On the pitching side Robert Coe may have had one of the best all-time seasons for any pitcher in Saints history. He threw more innings than any other Saints hurler in a single season, with 139.1, and started more games (21) than any Saints pitcher. His 12 wins tied a single-season mark and the 2.91 ERA he finished up with was the 10th lowest of any pitcher who threw at least 66.0 innings in the clubs history. He also tossed 20.1 consecutive scoreless innings, third best in franchise history. All that added up to a Pitcher of the Week honor, the July Pitcher of the Month and the American Association Rookie of the Year Award. Two other rookies were welcomed additions with Dustin Klabunde leading the team in saves, with 10, and Luke Anderson having the ninth lowest single-season batting average against at .230. Kyle Ruwe, who was added in late July was nothing short of spectacular and finished with the fifth lowest single-season ERA in team history, at 2.69.
No Saints season would be complete without promotions. It all got started prior to the season with the announcement of Bounty Night. The Saints had a little fun with everything going on in the NFL and decided they would pay out their own bounties for big hits on the September 1 game and donate the money to concussion research. When the evening came around the bats were alive and the Saints raised $1,900.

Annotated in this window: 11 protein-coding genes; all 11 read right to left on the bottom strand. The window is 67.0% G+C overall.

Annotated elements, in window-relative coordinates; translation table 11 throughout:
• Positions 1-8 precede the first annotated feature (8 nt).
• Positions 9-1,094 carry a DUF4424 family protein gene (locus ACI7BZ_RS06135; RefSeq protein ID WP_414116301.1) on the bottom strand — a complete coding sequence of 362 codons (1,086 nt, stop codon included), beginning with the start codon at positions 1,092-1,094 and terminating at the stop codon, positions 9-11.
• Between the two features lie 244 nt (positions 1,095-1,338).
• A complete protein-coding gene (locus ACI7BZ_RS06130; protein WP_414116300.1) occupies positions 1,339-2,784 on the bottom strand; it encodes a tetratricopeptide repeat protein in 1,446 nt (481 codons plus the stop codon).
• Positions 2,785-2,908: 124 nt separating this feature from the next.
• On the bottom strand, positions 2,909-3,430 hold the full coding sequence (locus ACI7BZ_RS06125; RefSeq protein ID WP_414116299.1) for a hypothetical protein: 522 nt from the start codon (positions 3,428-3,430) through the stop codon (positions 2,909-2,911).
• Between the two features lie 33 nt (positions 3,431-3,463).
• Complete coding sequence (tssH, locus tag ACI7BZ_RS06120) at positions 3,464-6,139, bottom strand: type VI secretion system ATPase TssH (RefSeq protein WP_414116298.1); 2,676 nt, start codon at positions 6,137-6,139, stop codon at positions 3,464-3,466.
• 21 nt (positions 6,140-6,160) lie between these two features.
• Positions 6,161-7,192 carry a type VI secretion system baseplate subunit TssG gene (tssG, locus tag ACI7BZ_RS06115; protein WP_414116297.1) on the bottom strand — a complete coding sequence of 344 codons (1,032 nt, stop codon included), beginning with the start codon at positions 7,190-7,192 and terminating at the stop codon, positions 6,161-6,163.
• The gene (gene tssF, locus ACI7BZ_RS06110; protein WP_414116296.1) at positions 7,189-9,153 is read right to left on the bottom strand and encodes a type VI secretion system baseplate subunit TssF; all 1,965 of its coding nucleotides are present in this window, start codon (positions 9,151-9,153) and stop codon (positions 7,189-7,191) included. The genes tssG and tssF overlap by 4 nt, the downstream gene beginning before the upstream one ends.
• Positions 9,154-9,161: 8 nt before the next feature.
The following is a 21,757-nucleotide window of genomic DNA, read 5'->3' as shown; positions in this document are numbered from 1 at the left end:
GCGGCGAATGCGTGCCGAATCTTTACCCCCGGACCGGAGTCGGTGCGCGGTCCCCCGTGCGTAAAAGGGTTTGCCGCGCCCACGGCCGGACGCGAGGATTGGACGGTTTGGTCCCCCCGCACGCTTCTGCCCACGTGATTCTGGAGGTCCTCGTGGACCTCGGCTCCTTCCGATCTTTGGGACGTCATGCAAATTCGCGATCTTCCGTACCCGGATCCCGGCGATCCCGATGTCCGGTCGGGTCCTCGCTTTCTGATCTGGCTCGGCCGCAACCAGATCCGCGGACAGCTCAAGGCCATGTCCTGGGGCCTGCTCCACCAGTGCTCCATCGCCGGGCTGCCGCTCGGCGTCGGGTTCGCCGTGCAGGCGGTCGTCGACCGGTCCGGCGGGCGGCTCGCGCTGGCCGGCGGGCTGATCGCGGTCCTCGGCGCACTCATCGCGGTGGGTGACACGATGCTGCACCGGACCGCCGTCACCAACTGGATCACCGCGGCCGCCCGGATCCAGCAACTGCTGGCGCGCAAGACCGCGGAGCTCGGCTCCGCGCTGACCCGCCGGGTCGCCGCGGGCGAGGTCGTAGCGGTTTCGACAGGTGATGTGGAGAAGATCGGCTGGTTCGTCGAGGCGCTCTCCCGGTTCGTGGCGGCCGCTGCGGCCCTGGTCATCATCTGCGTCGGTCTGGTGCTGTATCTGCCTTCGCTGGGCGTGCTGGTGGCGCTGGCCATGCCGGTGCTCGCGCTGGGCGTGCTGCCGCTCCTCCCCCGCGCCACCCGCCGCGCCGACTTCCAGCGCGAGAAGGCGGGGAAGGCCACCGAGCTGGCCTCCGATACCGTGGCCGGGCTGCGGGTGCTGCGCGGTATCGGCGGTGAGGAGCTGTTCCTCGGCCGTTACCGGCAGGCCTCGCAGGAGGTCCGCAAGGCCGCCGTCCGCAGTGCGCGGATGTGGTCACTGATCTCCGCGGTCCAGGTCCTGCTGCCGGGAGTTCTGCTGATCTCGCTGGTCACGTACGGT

Also during the pre-season the Saints announced the 2012 pigs. For the first time in the 20 year history the Saints unveiled two pigs during the World’s Largest Game of Catch: Kim Lardashian and Kris Hamphries. The two pigs were married on June 22 and, unfortunately, their nuptials ended on September 2, 72 days after their wedding date.
With many in Minnesota heading to the cabin during the winter, summer, holiday’s, extended weekend, just to get away, when they are bored or just to relax the Saints decided to turn Midway Stadium into “The Cabin” for the Fourth of July Weekend. For three days the Saints made s’mores, worked on their farmers tan and sang songs around the fire.
The most talked about promotion of the year, however, occurred on August 10 with A Night of Unbelievable Fun presented by the Minnesota Atheists and American Atheists. The team changed its name to the Mr. Paul Aints, wore special jerseys and celebrated those things people believed in, but many people found “unbelievable” like Big Foot, UFO’s and the Loch Ness Monster. The promotion was picked up by newspapers from coast-to-coast, news stations such as FOX and Friends and internet blog sites like Deadspin.com. The night was seen by many media members as a religious (or non-religious) statement. The night, however, never mentioned religion and proved to be a huge disappointment for all those who were up in arms about allowing an Atheist group to sponsor a night at the ballpark.
The 20th season of Saints baseball became the most memorable of all because of what happened after the season ended. On Thursday, September 13, a day no Saints fan will soon forget, the Governor of Minnesota announced a $25 million DEED grant awarded for a new Lowertown Regional Ballpark. Combined with matching funds from the City of Saint Paul and the Saints the club will have a new home when they open their 23rd season in 2015. The baseball season may have had a lot “What If?” questions, but the Saints and their fans came out as winners when all was said and done. Thanks for another great baseball season. Opening Day 2013 is not as far off as you might think.